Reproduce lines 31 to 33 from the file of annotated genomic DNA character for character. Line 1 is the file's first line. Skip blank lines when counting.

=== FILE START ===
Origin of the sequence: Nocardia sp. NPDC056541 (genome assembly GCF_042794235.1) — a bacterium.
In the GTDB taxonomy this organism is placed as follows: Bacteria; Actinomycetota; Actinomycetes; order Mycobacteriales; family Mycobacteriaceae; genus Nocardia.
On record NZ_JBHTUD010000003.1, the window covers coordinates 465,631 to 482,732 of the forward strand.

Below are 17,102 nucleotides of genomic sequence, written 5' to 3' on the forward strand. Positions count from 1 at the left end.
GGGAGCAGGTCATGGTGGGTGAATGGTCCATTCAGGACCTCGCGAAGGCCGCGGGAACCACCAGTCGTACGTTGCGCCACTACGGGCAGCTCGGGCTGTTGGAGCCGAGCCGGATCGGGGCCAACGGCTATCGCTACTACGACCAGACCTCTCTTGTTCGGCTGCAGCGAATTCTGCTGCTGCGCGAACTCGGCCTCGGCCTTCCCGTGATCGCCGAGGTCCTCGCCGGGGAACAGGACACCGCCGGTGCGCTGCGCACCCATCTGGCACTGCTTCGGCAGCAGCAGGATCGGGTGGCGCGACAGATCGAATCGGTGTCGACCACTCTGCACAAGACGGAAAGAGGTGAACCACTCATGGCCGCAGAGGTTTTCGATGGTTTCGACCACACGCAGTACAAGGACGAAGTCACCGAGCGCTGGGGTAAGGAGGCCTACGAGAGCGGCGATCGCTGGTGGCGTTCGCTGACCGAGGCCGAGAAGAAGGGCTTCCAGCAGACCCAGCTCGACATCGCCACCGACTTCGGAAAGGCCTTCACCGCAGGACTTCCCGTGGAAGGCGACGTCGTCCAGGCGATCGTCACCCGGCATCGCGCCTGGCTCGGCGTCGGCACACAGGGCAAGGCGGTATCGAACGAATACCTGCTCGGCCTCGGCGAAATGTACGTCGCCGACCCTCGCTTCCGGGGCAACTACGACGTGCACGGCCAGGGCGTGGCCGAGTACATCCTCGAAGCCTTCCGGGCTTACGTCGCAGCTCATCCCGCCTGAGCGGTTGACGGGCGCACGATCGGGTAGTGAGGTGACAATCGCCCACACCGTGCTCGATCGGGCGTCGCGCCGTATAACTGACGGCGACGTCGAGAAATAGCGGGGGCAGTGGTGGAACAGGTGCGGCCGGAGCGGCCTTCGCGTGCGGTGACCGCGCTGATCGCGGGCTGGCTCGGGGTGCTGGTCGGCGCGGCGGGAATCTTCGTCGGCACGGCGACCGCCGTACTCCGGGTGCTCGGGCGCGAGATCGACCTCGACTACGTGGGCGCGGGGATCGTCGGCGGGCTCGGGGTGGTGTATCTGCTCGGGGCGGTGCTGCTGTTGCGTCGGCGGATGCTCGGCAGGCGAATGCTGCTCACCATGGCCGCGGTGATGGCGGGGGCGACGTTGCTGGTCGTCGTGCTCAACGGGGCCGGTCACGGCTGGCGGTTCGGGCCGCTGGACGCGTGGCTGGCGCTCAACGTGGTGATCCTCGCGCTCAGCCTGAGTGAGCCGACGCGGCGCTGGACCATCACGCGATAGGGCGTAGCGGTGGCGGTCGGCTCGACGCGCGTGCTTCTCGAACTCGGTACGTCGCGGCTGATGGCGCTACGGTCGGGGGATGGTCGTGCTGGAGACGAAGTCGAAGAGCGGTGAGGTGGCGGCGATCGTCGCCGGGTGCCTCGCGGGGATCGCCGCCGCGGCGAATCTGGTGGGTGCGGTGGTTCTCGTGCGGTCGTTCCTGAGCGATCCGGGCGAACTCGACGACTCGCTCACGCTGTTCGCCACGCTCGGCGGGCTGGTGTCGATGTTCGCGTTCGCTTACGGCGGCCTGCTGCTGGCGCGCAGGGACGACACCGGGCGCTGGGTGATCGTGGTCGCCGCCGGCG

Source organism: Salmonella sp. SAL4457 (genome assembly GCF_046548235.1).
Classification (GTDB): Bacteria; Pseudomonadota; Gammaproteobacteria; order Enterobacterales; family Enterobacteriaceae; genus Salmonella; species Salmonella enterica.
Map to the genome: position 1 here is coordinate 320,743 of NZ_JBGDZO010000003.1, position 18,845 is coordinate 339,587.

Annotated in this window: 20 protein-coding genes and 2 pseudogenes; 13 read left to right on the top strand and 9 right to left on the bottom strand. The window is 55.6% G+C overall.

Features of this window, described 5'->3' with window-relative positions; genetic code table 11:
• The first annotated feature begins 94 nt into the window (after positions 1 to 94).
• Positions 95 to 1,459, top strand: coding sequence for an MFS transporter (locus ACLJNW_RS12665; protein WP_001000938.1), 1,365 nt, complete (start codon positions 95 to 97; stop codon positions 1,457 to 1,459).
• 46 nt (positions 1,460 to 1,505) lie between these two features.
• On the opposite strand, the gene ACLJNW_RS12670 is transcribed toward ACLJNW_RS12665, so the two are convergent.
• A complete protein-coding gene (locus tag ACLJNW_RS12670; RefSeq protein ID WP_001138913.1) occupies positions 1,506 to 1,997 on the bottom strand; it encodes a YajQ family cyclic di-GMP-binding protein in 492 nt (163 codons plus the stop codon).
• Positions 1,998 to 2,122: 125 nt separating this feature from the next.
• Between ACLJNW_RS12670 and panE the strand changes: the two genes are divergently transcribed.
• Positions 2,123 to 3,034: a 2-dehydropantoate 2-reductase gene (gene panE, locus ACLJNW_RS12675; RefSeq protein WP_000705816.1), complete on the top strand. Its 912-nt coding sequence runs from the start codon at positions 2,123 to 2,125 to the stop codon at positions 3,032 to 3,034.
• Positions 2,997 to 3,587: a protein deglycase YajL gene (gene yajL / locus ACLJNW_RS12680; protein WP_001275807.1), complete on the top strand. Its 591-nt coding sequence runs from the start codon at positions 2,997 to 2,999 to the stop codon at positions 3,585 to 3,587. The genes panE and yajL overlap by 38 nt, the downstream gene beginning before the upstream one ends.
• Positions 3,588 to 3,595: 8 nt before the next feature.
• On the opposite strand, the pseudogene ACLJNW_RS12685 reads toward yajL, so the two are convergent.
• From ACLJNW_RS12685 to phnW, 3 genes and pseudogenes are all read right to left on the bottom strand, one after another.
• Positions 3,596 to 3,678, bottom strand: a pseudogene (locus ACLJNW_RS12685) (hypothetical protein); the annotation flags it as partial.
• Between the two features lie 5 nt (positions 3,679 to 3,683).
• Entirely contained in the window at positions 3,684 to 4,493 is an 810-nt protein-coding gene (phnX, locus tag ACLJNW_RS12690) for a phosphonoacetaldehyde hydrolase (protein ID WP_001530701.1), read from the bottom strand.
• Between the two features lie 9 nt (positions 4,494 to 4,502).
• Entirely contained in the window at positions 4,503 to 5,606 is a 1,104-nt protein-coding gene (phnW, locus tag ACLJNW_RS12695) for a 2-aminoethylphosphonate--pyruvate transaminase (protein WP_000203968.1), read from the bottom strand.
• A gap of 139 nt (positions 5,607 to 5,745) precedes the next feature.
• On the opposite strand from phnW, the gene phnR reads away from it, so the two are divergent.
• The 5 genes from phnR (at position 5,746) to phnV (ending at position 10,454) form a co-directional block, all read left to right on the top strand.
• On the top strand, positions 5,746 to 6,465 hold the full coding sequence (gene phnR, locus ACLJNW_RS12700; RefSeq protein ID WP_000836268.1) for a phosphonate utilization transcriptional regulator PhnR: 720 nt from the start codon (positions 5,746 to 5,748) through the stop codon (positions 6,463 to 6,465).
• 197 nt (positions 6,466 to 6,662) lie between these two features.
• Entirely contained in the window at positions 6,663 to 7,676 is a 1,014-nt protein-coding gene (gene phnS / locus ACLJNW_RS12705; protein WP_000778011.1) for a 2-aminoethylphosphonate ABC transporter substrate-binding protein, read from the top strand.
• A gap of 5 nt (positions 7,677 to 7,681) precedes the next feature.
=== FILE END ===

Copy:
• On the top strand, positions 5,746 to 6,465 hold the full coding sequence (gene phnR, locus ACLJNW_RS12700; RefSeq protein ID WP_000836268.1) for a phosphonate utilization transcriptional regulator PhnR: 720 nt from the start codon (positions 5,746 to 5,748) through the stop codon (positions 6,463 to 6,465).
• 197 nt (positions 6,466 to 6,662) lie between these two features.
• Entirely contained in the window at positions 6,663 to 7,676 is a 1,014-nt protein-coding gene (gene phnS / locus ACLJNW_RS12705; protein WP_000778011.1) for a 2-aminoethylphosphonate ABC transporter substrate-binding protein, read from the top strand.